G-7 pledges to phase out coal but no date
BERLIN — Ministers from the world’s wealthiest democracies agreed on Friday to work to phase out coal-fired power, though they did not set a date for doing so, and said the crisis energy caused by the Russian-Ukrainian war should not derail efforts to combat climate change.
The pledge, released at the end of three days of Group of Seven (G-7) talks in Berlin, was weaker than an earlier draft final statement seen by Reuters, which had included a goal to end the coal-fired power generation unabated by 2030. .
Sources familiar with the talks said Japan and the United States had both indicated they could not support the date.
But the pledge still marked the first commitment by G-7 countries to exit coal power. Coal is the most CO2-emitting fossil fuel and its use must fall if the world is to avoid the worst impacts of climate change.
The group came together against the backdrop of soaring energy prices and concerns about fuel supplies due to the war in Ukraine. The conflict has sparked a scramble among some countries to buy more non-Russian fossil fuels and burn coal to reduce their dependence on Russian supplies.
“Russia’s fossil fuel replacement has dominated political debate and government action in recent weeks and months,” German Economy Minister Robert Habeck told a news conference.
“But it must be clear to us that the challenges of our political generation, limiting global warming, will not go away if we just focus on the present,” he said. “Time is literally running out.”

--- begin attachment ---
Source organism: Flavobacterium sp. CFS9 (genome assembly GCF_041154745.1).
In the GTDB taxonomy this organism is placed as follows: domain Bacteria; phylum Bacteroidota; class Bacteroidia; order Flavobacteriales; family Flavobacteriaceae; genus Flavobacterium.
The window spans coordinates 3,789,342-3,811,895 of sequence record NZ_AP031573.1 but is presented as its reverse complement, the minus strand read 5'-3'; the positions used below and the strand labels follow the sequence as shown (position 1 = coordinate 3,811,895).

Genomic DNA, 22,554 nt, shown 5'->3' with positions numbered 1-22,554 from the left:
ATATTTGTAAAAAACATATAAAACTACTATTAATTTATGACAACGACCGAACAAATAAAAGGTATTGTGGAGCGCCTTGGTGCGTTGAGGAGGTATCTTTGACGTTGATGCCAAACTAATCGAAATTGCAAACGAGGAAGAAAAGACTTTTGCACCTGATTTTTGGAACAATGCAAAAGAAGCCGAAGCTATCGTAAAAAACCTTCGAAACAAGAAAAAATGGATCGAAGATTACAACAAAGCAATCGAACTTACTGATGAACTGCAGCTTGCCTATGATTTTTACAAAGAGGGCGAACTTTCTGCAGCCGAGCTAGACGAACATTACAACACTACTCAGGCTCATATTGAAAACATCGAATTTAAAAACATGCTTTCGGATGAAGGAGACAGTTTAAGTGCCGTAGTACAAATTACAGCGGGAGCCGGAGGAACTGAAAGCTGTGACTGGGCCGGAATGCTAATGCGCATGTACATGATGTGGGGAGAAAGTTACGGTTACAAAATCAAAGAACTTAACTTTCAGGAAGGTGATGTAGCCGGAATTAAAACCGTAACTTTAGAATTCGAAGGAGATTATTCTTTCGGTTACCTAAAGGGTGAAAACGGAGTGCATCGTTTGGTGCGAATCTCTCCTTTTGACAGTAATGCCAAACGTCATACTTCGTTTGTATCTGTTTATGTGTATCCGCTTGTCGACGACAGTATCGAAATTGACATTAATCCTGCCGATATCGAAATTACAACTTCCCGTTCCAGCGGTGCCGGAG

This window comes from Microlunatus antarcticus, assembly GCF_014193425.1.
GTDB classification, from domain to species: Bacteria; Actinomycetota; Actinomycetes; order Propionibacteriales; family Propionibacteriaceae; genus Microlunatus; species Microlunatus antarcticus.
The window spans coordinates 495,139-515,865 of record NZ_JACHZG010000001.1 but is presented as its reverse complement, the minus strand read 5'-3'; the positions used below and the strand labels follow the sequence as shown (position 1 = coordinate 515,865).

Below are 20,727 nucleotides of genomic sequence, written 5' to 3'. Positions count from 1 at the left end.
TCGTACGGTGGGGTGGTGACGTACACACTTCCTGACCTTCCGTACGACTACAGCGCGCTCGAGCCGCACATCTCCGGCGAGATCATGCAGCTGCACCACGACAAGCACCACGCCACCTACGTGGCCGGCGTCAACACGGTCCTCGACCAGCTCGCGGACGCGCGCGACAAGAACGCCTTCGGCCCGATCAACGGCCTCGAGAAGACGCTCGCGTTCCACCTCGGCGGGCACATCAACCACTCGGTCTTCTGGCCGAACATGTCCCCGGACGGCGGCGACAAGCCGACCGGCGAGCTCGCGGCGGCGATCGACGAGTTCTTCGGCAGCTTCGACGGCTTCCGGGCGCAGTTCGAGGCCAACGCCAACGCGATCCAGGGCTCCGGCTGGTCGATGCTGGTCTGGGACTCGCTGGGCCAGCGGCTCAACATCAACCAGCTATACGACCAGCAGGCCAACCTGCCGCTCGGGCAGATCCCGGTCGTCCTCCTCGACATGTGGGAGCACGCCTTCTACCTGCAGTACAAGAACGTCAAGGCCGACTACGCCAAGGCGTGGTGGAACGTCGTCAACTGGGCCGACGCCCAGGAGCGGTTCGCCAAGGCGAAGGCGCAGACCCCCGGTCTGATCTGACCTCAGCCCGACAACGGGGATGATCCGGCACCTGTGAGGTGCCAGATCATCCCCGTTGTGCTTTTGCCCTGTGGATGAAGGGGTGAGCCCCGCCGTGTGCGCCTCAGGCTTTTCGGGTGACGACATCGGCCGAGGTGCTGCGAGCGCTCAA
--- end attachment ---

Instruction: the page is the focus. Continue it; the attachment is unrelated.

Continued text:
The G-7 also agreed to largely decarbonize their electricity sectors by 2035 and to halt public funding of “relentless” fossil fuel projects overseas by the end of this year. , except in limited circumstances. “Relentless” refers to power plants that do not use technology to capture their emissions.
The release committed to a highly decarbonized road sector by 2030, including dramatically increasing the sale, share and adoption of zero-emission lightweight vehicles.
The G-7 also aimed to start reporting publicly next year on how countries are meeting their past commitment to end “inefficient” fossil fuel subsidies by 2025.
All G-7 countries except Japan made funding pledges at the COP26 climate summit last year, and campaigners said it would be a significant shift if Japan – one of the world’s largest financiers of overseas fossil fuel projects – was getting involved. .
Japan provided $10.9 billion for such projects on average per year from 2018 to 2020, most of it spent on oil and gas, according to analysis by the nonprofit Oil Change International.
“If Japan implements this commitment with integrity, it will move $11 billion a year directly from fossil fuels to clean energy and have a much greater indirect impact given Japan’s influence on other financiers. in Asia and around the world,” said Susanne Wong of the Asia Program. Director at Oil Change.
By covering all fossil fuels, including oil and gas, the agreement goes further than a pledge made by G-20 countries last year to end foreign funding for coal only.
The G-7 also pledged to take ambitious action against plastic pollution and increase national efforts to conserve or protect at least 30% of their own coastal and marine areas by 2030.